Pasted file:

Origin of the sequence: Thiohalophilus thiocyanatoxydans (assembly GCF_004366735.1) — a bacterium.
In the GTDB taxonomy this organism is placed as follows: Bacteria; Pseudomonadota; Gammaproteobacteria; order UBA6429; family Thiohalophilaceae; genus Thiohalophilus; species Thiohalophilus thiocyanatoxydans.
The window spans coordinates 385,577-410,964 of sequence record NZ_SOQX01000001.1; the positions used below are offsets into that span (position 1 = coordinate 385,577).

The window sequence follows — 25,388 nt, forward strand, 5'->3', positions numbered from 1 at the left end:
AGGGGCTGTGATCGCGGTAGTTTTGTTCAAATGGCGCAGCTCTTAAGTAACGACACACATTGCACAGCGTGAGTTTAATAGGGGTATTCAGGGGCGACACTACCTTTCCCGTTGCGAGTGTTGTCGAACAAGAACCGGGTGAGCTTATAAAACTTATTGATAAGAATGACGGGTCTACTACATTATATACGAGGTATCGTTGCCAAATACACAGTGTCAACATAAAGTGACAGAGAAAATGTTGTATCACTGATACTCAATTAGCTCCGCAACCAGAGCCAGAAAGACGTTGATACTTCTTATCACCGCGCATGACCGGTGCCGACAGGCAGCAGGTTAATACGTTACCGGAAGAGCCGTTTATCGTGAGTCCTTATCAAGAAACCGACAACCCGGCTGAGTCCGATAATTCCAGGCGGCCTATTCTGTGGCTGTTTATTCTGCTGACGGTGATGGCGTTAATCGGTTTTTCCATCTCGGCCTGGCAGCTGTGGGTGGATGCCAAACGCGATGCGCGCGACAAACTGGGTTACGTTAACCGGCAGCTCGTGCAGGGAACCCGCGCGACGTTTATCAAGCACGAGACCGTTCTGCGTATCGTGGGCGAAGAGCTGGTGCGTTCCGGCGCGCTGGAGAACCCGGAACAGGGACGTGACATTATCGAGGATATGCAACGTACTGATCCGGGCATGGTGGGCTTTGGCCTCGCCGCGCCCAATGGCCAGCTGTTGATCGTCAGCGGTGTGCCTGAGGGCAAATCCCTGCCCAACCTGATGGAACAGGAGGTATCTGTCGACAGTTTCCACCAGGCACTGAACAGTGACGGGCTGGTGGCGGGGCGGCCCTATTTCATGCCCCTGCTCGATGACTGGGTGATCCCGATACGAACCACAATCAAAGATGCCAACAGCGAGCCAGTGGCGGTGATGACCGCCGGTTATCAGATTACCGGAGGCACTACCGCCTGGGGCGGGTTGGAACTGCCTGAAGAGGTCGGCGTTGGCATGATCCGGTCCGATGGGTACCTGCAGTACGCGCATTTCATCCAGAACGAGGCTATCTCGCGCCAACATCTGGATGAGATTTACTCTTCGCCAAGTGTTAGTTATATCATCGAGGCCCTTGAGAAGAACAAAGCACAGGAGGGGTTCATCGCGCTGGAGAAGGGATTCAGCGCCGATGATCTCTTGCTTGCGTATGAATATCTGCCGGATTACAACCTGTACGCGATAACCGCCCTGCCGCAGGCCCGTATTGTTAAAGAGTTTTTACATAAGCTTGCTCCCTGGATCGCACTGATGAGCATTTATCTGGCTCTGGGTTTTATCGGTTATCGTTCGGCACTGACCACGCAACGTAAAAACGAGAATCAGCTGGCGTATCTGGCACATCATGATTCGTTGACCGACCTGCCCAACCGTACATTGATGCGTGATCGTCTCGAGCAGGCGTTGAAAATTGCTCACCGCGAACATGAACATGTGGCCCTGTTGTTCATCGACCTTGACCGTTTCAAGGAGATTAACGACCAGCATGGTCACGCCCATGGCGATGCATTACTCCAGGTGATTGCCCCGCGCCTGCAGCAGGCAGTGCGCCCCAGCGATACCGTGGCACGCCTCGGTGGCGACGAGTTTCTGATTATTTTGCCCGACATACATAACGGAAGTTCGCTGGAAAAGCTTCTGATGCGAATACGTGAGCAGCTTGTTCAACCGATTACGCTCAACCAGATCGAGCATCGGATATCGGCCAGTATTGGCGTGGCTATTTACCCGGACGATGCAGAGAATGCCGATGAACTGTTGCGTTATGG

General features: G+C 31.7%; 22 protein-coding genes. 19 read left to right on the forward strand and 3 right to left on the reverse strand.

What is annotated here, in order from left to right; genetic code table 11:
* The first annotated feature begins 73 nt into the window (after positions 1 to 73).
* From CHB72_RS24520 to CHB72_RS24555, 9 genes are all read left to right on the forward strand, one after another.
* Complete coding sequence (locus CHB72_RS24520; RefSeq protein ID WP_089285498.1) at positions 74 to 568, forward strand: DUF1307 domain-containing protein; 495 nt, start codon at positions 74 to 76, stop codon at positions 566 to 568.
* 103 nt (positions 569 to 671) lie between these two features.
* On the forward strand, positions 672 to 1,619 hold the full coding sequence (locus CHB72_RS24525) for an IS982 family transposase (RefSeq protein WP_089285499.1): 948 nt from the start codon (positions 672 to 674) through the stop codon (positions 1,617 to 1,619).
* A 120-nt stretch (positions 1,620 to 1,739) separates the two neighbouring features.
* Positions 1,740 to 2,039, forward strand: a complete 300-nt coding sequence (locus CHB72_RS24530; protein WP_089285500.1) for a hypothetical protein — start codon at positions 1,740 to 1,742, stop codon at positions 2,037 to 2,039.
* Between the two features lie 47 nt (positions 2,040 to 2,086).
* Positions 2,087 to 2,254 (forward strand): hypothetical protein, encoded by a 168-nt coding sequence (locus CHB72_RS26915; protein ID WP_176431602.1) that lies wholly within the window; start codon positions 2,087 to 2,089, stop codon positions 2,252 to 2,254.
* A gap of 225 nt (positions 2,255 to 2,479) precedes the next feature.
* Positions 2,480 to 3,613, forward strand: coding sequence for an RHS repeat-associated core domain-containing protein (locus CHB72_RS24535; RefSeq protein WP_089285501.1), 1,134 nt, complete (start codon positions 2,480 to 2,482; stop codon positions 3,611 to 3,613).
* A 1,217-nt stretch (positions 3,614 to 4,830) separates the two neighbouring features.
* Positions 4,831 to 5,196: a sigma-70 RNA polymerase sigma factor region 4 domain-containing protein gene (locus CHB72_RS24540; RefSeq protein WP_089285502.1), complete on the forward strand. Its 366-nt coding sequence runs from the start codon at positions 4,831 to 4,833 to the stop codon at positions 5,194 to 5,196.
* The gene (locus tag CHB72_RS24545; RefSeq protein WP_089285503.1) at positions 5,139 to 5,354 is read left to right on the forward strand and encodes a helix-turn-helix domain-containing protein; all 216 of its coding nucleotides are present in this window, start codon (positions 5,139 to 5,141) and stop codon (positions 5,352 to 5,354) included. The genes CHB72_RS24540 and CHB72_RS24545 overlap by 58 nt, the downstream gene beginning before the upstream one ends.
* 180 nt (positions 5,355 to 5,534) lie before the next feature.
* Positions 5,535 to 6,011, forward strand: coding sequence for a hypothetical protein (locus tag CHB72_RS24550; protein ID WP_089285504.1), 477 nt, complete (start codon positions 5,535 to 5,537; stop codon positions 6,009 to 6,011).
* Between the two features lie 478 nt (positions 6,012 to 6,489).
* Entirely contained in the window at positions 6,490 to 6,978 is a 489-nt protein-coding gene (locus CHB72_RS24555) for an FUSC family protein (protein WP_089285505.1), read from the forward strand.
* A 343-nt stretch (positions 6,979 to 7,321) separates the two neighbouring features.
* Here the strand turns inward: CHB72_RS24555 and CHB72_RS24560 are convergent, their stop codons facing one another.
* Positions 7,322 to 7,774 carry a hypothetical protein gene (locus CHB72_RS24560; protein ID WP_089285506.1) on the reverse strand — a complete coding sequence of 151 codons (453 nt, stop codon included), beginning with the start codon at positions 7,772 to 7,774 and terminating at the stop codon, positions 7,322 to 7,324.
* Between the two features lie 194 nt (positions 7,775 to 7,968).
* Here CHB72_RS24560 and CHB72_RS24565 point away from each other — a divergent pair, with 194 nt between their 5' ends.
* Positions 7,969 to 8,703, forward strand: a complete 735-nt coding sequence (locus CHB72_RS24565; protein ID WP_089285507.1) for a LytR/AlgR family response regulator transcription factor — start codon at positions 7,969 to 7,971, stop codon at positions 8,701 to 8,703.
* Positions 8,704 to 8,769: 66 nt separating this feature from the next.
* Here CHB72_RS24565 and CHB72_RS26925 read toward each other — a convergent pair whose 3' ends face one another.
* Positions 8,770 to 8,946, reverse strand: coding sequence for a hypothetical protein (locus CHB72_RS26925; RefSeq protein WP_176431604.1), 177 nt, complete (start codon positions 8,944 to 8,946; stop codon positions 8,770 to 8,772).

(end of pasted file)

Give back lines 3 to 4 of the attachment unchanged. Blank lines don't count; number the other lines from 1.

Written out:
The window spans coordinates 385,577-410,964 of sequence record NZ_SOQX01000001.1; the positions used below are offsets into that span (position 1 = coordinate 385,577).

The window sequence follows — 25,388 nt, forward strand, 5'->3', positions numbered from 1 at the left end: